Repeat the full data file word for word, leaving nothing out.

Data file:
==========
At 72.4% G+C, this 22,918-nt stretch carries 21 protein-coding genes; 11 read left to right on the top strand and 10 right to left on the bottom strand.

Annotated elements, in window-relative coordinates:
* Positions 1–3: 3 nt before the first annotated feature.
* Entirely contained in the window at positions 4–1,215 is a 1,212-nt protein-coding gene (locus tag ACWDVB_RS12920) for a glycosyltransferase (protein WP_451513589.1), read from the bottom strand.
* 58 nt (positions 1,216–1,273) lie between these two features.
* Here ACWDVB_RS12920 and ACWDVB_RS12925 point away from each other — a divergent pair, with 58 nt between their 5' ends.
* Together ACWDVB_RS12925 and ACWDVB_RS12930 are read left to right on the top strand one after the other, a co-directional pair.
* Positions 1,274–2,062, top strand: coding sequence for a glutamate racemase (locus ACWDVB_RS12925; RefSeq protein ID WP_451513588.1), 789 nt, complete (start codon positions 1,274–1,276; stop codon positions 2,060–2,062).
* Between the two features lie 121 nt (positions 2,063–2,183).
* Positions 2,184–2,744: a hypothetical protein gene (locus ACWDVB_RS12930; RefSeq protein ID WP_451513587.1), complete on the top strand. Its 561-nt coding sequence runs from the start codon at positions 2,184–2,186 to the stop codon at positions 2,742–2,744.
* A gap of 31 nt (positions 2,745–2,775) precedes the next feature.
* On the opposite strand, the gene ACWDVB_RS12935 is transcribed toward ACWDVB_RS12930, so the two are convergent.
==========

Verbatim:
At 72.4% G+C, this 22,918-nt stretch carries 21 protein-coding genes; 11 read left to right on the top strand and 10 right to left on the bottom strand.

Annotated elements, in window-relative coordinates:
* Positions 1–3: 3 nt before the first annotated feature.
* Entirely contained in the window at positions 4–1,215 is a 1,212-nt protein-coding gene (locus tag ACWDVB_RS12920) for a glycosyltransferase (protein WP_451513589.1), read from the bottom strand.
* 58 nt (positions 1,216–1,273) lie between these two features.
* Here ACWDVB_RS12920 and ACWDVB_RS12925 point away from each other — a divergent pair, with 58 nt between their 5' ends.
* Together ACWDVB_RS12925 and ACWDVB_RS12930 are read left to right on the top strand one after the other, a co-directional pair.
* Positions 1,274–2,062, top strand: coding sequence for a glutamate racemase (locus ACWDVB_RS12925; RefSeq protein ID WP_451513588.1), 789 nt, complete (start codon positions 1,274–1,276; stop codon positions 2,060–2,062).
* Between the two features lie 121 nt (positions 2,063–2,183).
* Positions 2,184–2,744: a hypothetical protein gene (locus ACWDVB_RS12930; RefSeq protein ID WP_451513587.1), complete on the top strand. Its 561-nt coding sequence runs from the start codon at positions 2,184–2,186 to the stop codon at positions 2,742–2,744.
* A gap of 31 nt (positions 2,745–2,775) precedes the next feature.
* On the opposite strand, the gene ACWDVB_RS12935 is transcribed toward ACWDVB_RS12930, so the two are convergent.